Nice post, Claire. I heartily agree - and its great that you're using your time in helping others!!

Hannah said...


It seems that you're finding good ways to use your time and talents, and I commend your eagerness to be an instrument for Christ's work. If I may offer a bit of advice, though, I think you might be working too hard to establish a tension between "having plans" or "doing the done thing (ie going to college)" and being open to God's will. As far as I understand, you're not going to college (at least, not yet) because you're busy and happy at home, and because you don't feel that you know God's will for you yet and you want to discern more. That's all fine and good, but perhaps you should consider that going to college isn't really a vocation per se; it is actually designed to be a place where young people can figure out what they should be doing with themselves for the rest of their lives.

I suppose I just worry because I've known too many people who declared that they were simply open to doing whatever God wanted them to do... and then they did almost nothing for several years. This may perhaps be a greater defect in men, who suddenly find themselves in their thirties, unqualified for any particular career and still waiting for a sign from heaven instructing them what to do. But for young women too, they shouldn't necessarily feel that they need some special calling to move beyond the familiar atmosphere of their family home. In my experience, very few 18-year-olds are yet confident of their direction in life. College opens opportunities for exploration, to help them find one, and you can (and should!) certainly continue to pray for God's guidance in the midst of undergraduate studies. You don't always need explicit divine sanction before making any plans; obviously we should always try to keep our eyes on Him, but God can often use our natural talents and inclinations to guide us in the right direction.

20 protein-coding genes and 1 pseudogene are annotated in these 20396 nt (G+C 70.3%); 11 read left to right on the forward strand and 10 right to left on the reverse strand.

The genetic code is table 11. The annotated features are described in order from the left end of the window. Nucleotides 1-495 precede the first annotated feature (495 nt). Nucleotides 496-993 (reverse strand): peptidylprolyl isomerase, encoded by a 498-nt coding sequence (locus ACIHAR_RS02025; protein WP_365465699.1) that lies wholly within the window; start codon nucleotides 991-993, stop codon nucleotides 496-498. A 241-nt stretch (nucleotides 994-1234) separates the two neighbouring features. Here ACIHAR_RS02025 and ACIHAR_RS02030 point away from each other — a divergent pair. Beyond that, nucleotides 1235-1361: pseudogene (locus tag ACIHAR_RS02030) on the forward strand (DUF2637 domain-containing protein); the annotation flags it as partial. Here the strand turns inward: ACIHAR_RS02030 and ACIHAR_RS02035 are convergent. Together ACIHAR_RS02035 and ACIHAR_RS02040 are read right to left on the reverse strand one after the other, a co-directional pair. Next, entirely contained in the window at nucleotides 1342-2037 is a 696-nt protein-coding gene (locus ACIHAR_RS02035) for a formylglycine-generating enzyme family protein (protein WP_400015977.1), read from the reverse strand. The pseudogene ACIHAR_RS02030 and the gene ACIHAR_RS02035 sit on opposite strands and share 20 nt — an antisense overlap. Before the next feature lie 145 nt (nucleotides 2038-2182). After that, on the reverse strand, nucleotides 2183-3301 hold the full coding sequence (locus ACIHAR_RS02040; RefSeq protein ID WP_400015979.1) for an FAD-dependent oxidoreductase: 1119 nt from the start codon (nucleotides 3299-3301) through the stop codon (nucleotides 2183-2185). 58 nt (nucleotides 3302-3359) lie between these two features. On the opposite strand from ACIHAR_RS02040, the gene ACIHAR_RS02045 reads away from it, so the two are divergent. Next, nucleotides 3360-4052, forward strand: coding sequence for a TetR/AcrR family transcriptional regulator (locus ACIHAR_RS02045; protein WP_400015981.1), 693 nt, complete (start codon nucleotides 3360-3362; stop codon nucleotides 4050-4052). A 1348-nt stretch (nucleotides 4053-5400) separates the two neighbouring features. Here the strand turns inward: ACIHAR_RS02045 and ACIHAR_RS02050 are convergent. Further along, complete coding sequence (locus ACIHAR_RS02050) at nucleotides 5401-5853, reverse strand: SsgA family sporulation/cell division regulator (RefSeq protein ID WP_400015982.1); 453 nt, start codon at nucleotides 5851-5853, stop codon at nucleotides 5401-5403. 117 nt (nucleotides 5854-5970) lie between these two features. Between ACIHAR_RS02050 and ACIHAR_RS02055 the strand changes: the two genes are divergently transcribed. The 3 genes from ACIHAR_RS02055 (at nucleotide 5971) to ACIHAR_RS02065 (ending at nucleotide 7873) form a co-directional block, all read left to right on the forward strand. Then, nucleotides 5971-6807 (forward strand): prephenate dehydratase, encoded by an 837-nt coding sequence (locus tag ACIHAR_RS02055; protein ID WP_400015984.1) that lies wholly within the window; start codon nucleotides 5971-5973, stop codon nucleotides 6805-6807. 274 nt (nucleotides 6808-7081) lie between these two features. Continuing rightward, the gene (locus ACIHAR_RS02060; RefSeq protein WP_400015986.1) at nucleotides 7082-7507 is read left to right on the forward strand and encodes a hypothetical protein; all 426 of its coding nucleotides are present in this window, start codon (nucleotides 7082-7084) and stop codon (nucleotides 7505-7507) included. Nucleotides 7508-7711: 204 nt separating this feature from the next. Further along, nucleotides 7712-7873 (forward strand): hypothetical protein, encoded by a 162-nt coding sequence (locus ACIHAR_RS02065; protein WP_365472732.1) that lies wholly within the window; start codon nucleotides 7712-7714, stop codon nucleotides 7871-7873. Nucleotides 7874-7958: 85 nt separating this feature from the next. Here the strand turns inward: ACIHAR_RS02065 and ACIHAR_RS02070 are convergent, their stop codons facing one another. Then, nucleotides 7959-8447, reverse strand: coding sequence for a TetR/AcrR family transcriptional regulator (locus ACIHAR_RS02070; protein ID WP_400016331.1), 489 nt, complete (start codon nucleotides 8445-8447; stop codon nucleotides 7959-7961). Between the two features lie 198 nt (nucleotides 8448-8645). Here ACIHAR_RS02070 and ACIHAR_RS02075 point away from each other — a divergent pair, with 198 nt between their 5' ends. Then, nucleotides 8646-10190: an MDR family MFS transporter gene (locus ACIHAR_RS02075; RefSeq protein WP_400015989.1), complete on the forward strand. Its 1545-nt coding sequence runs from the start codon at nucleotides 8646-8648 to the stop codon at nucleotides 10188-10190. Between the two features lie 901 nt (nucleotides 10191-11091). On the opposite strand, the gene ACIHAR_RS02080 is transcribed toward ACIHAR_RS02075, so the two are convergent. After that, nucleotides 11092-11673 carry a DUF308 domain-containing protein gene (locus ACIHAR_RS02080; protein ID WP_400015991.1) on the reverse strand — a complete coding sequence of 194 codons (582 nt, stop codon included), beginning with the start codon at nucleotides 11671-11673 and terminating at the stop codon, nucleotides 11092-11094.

Please understand, Claire, that I'm not telling you to go to college. There are many valuable ways to live a life, and you seem to be happy and thriving with your various hobbies and clubs and religious activities. Still, college would almost certainly give you many new and valuable experiences that your homeschooling could not make available to you. And, since most women want to become mothers at some point, the years of youth before marriage, when you have the freedom to explore avenues like college, are precious and few. It's something to consider, anyway.

Claire said...

Even though it's been a great while since these comments were posted, I did want to briefly respond. :)

Petrus: Thank you for your kind words!

Hannah: Thanks for your thoughts, and for reading my blog. ;)

I do realize that college is not a vocation (at least not your lifelong vocation), but should hopefully help lead you to it. And I have no doubt that attending college – particularly a truly Catholic college – would offer, as you said, many new and valuable experiences. I am definitely not closing that as an option, either. I enjoy receiving publications and newsletters from several of the fantastic Catholic colleges mentioned in my post, and hearing from friends who are students there.

I believe that these after-high school years are a season of life. A season of continuing growth, service to God and others, exploration and expanding of the intellect, and of course lots of prayer and active discernment of the course of my lifelong calling. College is one way to spend this season – but there are many others that are no less beneficial.

And truly, to all of us, no matter what season of our lives, is present a danger of slipping into “unproductiveness”. Each of us are called daily to gaze inward at our focus and be sure we are using our time and talent, energies and abilities to the fullest for God’s glory.

Please keep me in your prayers and know I do the same for you!